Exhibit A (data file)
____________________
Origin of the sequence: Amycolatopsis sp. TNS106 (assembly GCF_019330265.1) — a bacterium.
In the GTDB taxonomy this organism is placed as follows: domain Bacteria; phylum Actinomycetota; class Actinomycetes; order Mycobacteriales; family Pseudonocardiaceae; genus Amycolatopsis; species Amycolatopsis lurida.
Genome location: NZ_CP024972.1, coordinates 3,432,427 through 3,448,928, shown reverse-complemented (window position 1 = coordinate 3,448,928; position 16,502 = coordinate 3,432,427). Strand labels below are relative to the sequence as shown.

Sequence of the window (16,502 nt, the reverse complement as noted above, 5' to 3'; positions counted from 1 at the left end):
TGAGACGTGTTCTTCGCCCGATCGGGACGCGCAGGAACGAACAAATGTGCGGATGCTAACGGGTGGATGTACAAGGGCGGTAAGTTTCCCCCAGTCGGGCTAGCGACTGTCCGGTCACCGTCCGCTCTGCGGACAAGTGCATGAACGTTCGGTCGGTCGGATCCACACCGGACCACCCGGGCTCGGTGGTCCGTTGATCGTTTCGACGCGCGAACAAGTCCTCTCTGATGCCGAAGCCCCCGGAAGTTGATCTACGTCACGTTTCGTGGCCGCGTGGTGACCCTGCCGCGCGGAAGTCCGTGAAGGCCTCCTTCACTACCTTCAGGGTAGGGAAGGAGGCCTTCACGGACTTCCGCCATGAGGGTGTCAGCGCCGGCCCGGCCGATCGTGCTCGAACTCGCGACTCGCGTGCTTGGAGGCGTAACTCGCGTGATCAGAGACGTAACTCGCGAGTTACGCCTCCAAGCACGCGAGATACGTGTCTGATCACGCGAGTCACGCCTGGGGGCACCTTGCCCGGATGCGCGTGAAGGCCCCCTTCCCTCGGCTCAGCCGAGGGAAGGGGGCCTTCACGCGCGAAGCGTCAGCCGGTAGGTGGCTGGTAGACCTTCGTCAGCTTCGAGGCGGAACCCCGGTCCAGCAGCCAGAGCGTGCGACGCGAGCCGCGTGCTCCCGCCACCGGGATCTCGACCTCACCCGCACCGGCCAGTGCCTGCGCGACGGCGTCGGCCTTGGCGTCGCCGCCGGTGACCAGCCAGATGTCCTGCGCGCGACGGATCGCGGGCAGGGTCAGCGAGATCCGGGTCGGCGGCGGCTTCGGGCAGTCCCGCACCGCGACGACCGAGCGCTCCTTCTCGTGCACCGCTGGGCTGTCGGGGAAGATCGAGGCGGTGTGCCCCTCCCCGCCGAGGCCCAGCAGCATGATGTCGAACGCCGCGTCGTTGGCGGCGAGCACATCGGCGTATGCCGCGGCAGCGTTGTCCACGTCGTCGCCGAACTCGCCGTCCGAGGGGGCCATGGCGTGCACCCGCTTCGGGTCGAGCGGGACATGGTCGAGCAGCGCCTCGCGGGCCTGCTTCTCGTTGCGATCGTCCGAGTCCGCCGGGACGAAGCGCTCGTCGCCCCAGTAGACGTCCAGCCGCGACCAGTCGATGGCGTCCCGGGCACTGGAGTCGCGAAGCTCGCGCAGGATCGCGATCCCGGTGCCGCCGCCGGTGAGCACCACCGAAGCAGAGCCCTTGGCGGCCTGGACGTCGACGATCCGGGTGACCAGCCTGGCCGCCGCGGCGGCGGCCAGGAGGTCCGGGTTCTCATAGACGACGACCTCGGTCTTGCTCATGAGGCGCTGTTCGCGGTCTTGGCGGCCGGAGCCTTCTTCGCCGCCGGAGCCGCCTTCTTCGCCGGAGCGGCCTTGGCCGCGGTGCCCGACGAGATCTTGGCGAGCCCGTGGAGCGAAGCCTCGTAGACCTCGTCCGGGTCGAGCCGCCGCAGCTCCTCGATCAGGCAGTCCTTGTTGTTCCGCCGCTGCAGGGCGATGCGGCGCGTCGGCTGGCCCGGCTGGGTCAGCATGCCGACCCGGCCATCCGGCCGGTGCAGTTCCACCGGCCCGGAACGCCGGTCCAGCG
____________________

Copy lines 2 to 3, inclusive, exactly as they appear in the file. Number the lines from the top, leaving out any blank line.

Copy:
In the GTDB taxonomy this organism is placed as follows: domain Bacteria; phylum Actinomycetota; class Actinomycetes; order Mycobacteriales; family Pseudonocardiaceae; genus Amycolatopsis; species Amycolatopsis lurida.
Genome location: NZ_CP024972.1, coordinates 3,432,427 through 3,448,928, shown reverse-complemented (window position 1 = coordinate 3,448,928; position 16,502 = coordinate 3,432,427). Strand labels below are relative to the sequence as shown.